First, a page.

If it is a commandment, I do it as obedience. Supposing that you could have hindered Christ's obedience, it would have been hindering His perfection. Authority over one is the essence of obedience. Righteousness is displayed in obedience and love to the brethren. Now that we have a conscience we see the rightness of it, and we have a new nature-and we delight in it, we are sanctified unto obedience. It is called the "law of liberty," because my nature delights in the thing I am commanded to do. There are three laws in James-The whole law, the royal law, and the law of liberty. Though the divine nature makes it liberty, it still makes it obedience. Christ never had a nature that wanted to go its own way. God's will was the spring of His actions. A man who has no will exhibits real practical lowliness in walk-Christ was that. The character of this righteousness is not merely conscience, for a natural man has that. It is not law, that addressed itself to the nature which was lost, but the obedience of the Christian is of such a character that its delight is to obey, because it is in direct communication with God. The obedience of a Christian is a nature that delights to obey.
Christ takes His place as a Man in absolute obedience to His Father, and in positive love to those who were given Him out of the world. "Ye are my friends, if ye do whatsoever I command you." The disciples are His friends, not' He His disciples' friend-" I have called you friends." I have relationship with Christ, and it is exceedingly important to know that there is a love that Christ has for His friends, and to be consciously in that place. " Put on, therefore, as the elect of God:" you are in that place, as in that place let us see the things that belong to it. Those two things are never separated; if. I am one of the family, love to the brethren and obedience to the Father all go together, all goes on within this circle. It is important to walk in the consciousness of this relationship. Those who are Christ's should, along with the preaching of forgiveness, understand that He brings us into this place, and that we walk according to it. We must behave like children in the father's house. If I love a person very much, I love his children; if I go with them where the father has forbidden them, that is not loving them as children who have to obey their father, but amusing myself. I cannot love my brethren for my Father's sake, if it is not in obedience.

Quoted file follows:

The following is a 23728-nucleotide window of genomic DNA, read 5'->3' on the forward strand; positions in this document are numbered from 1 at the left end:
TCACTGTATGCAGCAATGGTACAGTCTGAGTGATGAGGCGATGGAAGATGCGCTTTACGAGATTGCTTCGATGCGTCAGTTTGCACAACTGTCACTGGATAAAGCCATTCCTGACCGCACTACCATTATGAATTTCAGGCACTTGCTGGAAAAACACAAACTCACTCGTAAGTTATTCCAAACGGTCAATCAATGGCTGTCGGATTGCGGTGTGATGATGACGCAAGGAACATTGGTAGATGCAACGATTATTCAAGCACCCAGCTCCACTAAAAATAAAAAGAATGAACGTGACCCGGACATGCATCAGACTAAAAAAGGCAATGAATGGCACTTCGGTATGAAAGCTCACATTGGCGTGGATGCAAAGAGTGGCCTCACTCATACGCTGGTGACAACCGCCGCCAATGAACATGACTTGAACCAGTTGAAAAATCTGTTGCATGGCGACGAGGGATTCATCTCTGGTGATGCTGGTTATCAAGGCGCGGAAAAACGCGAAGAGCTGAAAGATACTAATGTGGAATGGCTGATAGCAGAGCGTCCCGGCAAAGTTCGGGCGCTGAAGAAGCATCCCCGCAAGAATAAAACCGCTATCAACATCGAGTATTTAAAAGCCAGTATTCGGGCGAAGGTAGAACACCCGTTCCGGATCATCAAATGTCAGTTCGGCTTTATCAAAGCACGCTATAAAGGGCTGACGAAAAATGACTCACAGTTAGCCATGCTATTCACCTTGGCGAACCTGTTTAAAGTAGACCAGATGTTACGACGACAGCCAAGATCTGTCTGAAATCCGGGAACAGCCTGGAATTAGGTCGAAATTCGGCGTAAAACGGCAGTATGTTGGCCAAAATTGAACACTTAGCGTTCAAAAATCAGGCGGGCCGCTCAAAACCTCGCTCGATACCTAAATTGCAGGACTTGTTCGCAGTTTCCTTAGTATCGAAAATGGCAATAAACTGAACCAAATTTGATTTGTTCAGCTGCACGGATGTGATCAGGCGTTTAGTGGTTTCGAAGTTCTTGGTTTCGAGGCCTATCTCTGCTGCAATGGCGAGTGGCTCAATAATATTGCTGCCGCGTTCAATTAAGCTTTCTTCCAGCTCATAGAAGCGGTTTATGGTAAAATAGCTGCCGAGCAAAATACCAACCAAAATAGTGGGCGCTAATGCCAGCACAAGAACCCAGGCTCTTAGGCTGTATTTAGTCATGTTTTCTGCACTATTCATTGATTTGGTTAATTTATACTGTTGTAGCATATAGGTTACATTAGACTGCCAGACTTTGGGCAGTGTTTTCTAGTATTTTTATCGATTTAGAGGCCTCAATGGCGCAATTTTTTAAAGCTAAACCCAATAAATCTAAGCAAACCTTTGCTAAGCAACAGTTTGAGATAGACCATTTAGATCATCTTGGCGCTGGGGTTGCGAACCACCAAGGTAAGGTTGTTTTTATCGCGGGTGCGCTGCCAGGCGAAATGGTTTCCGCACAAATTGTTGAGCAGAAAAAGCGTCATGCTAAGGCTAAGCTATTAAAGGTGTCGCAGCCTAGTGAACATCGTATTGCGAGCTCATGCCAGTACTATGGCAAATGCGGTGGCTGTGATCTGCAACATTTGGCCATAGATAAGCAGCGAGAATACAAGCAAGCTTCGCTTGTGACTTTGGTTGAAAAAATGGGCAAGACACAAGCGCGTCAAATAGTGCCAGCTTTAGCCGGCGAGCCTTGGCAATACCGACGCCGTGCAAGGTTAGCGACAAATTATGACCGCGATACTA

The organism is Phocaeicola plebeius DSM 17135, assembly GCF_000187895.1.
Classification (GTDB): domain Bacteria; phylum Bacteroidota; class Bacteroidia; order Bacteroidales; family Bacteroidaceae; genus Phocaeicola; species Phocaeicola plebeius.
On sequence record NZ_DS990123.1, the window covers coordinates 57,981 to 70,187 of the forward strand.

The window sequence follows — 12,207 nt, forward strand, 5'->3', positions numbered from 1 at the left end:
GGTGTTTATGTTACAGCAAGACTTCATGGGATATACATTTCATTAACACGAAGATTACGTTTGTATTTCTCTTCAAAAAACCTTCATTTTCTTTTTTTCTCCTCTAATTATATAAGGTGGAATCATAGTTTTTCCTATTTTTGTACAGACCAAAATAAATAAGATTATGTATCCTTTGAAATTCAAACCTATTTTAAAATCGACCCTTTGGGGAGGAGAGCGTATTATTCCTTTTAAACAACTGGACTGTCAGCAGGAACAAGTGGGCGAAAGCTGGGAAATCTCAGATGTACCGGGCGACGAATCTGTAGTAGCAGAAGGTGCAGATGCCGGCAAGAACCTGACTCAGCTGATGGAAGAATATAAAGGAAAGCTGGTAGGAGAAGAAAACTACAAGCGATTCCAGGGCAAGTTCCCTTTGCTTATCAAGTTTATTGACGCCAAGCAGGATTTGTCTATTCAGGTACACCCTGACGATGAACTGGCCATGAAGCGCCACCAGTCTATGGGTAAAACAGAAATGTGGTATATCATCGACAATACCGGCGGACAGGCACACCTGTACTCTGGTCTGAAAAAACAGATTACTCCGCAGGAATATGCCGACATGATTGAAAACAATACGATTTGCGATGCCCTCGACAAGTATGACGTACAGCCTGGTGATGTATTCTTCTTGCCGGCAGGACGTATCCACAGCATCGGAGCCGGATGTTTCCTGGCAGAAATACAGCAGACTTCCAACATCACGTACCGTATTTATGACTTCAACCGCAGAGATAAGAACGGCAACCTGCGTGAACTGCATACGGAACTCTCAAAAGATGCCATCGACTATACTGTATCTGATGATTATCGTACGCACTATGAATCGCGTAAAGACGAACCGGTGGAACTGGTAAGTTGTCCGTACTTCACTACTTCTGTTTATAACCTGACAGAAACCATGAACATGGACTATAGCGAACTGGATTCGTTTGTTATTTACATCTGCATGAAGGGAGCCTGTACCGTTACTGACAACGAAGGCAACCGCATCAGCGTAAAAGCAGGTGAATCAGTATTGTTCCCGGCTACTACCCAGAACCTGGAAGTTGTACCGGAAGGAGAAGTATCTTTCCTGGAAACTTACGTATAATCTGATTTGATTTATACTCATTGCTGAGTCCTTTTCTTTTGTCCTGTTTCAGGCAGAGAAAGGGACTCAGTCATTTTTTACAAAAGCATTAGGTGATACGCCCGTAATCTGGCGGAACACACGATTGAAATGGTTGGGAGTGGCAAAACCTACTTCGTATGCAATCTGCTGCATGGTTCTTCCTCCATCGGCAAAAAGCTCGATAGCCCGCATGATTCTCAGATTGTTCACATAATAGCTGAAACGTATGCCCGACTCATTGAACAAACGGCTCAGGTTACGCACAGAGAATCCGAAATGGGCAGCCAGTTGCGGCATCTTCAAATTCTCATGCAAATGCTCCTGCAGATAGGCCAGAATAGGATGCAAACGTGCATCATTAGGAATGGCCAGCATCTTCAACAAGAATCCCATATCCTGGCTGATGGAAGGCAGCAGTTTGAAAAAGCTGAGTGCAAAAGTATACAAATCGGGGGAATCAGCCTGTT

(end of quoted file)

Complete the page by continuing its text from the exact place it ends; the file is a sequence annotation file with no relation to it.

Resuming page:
The characteristic of Christ's love was service—selfishness likes to be served, love likes to serve. Christ took the lowest place-cc I am among you as one that serveth." Divine love delights to serve. Another thing, His was companionable love: look at Him going about among His disciples, (and how stupid they were I) He was affable in all His ways. Notice, too, that it is above all the evil that it has to go on with, but it is above it all in patience. Look at the Lord with His disciples-He is a servant, His love has its spring from a source -which does not depend on anything in us, so it goes on and abides; its spring is in God, and, therefore, it is thoughtful and considerate.